Lupinus rivularis - Dougl. ex Lindl.
Riverbank Lupine
Other Common Names: riverbank lupine
Taxonomic Status: Accepted
Related ITIS Name(s): Lupinus rivularis Dougl. ex Lindl. (TSN 26103)
Unique Identifier: ELEMENT_GLOBAL.2.158176
Element Code: PDFAB2B3C0
Informal Taxonomy: Plants, Vascular - Flowering Plants - Pea Family
 
Kingdom Phylum Class Order Family Genus
Plantae Anthophyta Dicotyledoneae Fabales Fabaceae Lupinus
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Concept Reference
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Concept Reference: Kartesz, J.T. 1994. A synonymized checklist of the vascular flora of the United States, Canada, and Greenland. 2nd edition. 2 vols. Timber Press, Portland, OR.
Concept Reference Code: B94KAR01HQUS
Name Used in Concept Reference: Lupinus rivularis
Conservation Status
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NatureServe Status

Global Status: G2G4
Global Status Last Reviewed: 15Sep2016
Global Status Last Changed: 13Jun2006
Ranking Methodology Used: Ranked by calculator
Rounded Global Status: G3 - Vulnerable
Reasons: This lupine occurs in gravelly areas, usually associated with streams or riverbanks on the west side of the Cascade Mountains (Hitchcock et al. 1961). It occurs from California north through Oregon and Washington to southern British Columbia. This species hybridizes with L. arboreus, which is native in North America only to California, and non-native in Oregon, Washington and British Columbia. Genetic swamping due to hybridization is believed to be the greatest rangewide threat; it is uncertain how much "pure" L. rivularis remains, but it may be very little. Rangewide genetic studies are needed to clarify this issue. Other threats include habitat destruction, invasive invertebrates, ground maintenance and collection.
Nation: United States
National Status: NNR
Nation: Canada
National Status: N1 (02Oct2014)

U.S. & Canada State/Province Status
United States California (SNR), Oregon (SNR), Washington (SNR)
Canada British Columbia (S1)

Other Statuses

Canadian Species at Risk Act (SARA) Schedule 1/Annexe 1 Status: E (12Jan2005)
Committee on the Status of Endangered Wildlife in Canada (COSEWIC): Endangered (01Nov2002)

NatureServe Global Conservation Status Factors

Range Extent Comments: This species extends from California north through Oregon and Washington to the most southern portion of British Columbia (COSEWIC 2002).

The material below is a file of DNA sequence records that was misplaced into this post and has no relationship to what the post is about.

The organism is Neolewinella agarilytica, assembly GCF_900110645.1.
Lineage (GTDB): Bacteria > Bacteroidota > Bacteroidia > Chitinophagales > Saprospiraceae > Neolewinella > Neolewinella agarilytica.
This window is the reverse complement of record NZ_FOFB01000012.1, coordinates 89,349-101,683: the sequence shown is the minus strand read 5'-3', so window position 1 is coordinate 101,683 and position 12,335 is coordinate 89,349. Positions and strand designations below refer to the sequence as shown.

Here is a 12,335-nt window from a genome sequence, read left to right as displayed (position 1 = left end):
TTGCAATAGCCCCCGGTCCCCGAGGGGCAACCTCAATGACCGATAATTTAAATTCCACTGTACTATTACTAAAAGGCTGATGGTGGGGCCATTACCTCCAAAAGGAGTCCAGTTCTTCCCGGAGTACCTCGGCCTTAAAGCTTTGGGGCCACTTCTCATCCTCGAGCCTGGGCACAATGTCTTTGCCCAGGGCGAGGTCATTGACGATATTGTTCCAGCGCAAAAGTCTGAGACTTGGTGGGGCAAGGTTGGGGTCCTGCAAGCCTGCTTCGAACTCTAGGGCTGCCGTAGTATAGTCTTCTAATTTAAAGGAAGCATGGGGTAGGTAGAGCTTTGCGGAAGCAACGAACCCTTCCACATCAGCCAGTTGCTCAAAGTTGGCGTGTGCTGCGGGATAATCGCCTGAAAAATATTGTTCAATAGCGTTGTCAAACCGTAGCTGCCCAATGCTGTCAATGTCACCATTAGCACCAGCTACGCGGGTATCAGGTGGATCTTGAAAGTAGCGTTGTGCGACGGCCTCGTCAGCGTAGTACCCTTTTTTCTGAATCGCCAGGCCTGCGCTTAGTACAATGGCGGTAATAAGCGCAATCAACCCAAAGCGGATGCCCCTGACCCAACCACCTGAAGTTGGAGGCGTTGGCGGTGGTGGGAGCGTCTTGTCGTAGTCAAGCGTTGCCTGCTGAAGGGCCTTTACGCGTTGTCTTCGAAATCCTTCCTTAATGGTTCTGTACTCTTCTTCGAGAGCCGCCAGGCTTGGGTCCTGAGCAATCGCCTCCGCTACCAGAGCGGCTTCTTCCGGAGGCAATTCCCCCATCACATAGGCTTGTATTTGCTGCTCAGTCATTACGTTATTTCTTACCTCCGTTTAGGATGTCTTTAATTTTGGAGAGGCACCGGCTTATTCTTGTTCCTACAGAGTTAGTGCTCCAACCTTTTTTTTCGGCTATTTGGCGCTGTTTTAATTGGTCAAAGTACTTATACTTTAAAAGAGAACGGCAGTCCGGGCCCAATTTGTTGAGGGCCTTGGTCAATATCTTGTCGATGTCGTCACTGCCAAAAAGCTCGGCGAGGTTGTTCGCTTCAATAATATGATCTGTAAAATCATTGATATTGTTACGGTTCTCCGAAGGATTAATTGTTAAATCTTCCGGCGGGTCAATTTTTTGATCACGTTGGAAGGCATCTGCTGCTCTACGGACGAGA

Number of Occurrences: 21 - 300
Number of Occurrences Comments: There are five extant occurrences in British Columbia (NatureServe Network Database as of September 2016).  Occurrences are not tracked in Washington, Oregon, and California.

Population Size Comments: At this time, it is unknown how much genetically "pure" (i.e. genotype native to the area, without introgression from L. arboreus) L. rivularis remains. Pure populations of the species in the U.S. might be very rare (Teresa Sholars pers. comm. 2001 cited in COSEWIC 2002), in which case the five occurrences in British Columbia (approx. 250 mature individuals) may represent much of the remaining pure population. However, other researchers have observed plants that appear to be pure L. rivularis along riparian areas and undisturbed sites in western Oregon (and possibly elsewhere); these plants have been described as "not rare but tending to be fairly localized" (P. Severns pers. comm. 2008).

Overall Threat Impact: Very high - medium
Overall Threat Impact Comments: This species hybridizes readily with Lupinus arboreus and there may be few remaining populations that are purely L. rivularis. L. arboreus is non-native but widely planted outside of a few counties in California, and this hybridization causes genetic swamping in L. rivularis throughout much of L. rivularis' range (Hickman et al. 1993, COSEWIC 2002). In addition, in western Oregon, an unidentified lupine strongly resembling L. rivularis is commonly seeded on road verges and elsewhere. This seeded plant keys close to L. rivularis, but has a somewhat different appearance than the wild-growing L. rivularis present in undisturbed sites; this seeded material may be a cultivar of L. rivularis of unknown provenance (P. Severns pers. comm. 2008) or it could be hybrid material with a low level of introgression from L. arboreus (COSEWIC 2002). This seeded plant is now very common and can become weedy (P. Severns pers. comm. 2008), raising the concern of potential additional genetic swamping of and/or competition with natural L. rivularis plants. Habitat destruction is also a substantial threat to this species. In British Columbia, suitable habitat has been signficantly reduced by dyking of river systems in the lower Fraser Valley as well as industrial development in floodplains (COSEWIC 2002). Other threats include: invasive invertebrates, ground maintenance work, herbicide spraying, and wildflower collecting by the general public (COSEWIC 2002).